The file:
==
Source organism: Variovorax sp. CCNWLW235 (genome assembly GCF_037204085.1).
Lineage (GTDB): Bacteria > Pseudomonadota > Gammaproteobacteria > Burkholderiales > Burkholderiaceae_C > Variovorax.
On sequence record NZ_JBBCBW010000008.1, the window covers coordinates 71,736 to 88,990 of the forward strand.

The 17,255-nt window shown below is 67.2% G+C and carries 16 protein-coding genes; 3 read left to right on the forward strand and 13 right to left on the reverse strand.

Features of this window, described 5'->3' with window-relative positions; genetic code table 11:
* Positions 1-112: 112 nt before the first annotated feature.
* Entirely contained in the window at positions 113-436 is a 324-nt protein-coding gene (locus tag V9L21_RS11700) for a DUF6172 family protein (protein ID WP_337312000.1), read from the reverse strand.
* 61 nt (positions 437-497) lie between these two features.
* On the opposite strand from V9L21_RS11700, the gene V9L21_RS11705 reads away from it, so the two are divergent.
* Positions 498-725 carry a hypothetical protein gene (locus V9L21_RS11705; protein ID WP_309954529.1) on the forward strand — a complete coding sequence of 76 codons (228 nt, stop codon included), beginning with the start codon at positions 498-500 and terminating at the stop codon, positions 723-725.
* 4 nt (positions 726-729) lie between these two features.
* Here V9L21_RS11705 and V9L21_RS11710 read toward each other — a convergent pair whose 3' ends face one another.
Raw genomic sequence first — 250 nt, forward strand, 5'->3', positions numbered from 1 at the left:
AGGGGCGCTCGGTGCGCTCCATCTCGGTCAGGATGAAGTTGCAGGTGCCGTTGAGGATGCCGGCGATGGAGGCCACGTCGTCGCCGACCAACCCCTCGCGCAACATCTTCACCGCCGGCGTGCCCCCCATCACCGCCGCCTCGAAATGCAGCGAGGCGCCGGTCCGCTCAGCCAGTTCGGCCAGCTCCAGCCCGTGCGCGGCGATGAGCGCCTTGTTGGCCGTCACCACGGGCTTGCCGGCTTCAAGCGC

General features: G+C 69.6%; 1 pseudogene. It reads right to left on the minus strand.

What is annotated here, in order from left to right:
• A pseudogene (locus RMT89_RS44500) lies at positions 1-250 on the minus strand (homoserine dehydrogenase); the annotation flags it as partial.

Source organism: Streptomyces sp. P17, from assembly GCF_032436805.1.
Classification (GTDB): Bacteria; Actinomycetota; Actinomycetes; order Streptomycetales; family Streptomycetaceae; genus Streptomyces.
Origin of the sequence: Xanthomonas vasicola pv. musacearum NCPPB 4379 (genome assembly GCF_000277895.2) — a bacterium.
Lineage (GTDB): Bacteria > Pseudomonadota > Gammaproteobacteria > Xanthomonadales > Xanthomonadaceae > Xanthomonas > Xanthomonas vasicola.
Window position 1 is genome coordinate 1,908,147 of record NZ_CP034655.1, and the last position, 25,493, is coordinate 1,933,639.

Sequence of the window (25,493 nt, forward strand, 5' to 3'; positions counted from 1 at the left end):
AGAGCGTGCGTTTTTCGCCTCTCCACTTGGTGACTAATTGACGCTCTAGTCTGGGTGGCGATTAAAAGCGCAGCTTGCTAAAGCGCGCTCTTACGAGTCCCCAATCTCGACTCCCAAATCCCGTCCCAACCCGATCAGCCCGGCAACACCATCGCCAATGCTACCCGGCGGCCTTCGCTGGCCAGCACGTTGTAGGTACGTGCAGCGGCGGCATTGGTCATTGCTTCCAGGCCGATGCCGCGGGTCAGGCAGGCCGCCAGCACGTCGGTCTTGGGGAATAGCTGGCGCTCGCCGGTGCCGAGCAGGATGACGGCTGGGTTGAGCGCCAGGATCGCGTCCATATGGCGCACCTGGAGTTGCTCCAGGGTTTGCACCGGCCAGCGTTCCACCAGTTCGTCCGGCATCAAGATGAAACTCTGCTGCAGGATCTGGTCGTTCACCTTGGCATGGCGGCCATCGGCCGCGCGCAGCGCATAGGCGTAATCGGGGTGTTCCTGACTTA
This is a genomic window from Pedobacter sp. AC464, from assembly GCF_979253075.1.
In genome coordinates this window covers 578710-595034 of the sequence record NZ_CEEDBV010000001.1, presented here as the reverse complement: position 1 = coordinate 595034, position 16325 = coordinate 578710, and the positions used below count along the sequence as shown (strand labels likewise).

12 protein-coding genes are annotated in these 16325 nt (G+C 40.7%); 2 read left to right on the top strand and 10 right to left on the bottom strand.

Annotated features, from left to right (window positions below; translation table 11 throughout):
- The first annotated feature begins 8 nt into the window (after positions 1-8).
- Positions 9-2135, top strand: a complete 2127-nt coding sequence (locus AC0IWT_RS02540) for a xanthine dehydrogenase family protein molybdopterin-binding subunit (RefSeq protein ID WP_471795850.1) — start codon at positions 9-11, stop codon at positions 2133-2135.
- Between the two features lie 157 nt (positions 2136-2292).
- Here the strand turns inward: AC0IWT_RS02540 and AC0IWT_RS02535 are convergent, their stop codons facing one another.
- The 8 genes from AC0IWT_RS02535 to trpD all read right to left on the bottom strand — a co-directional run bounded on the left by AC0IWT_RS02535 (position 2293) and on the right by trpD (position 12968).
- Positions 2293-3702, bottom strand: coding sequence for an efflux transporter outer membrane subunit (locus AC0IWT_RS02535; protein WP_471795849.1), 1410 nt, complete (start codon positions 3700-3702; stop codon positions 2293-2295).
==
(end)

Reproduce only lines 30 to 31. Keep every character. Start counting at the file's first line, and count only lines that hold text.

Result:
- Positions 9-2135, top strand: a complete 2127-nt coding sequence (locus AC0IWT_RS02540) for a xanthine dehydrogenase family protein molybdopterin-binding subunit (RefSeq protein ID WP_471795850.1) — start codon at positions 9-11, stop codon at positions 2133-2135.
- Between the two features lie 157 nt (positions 2136-2292).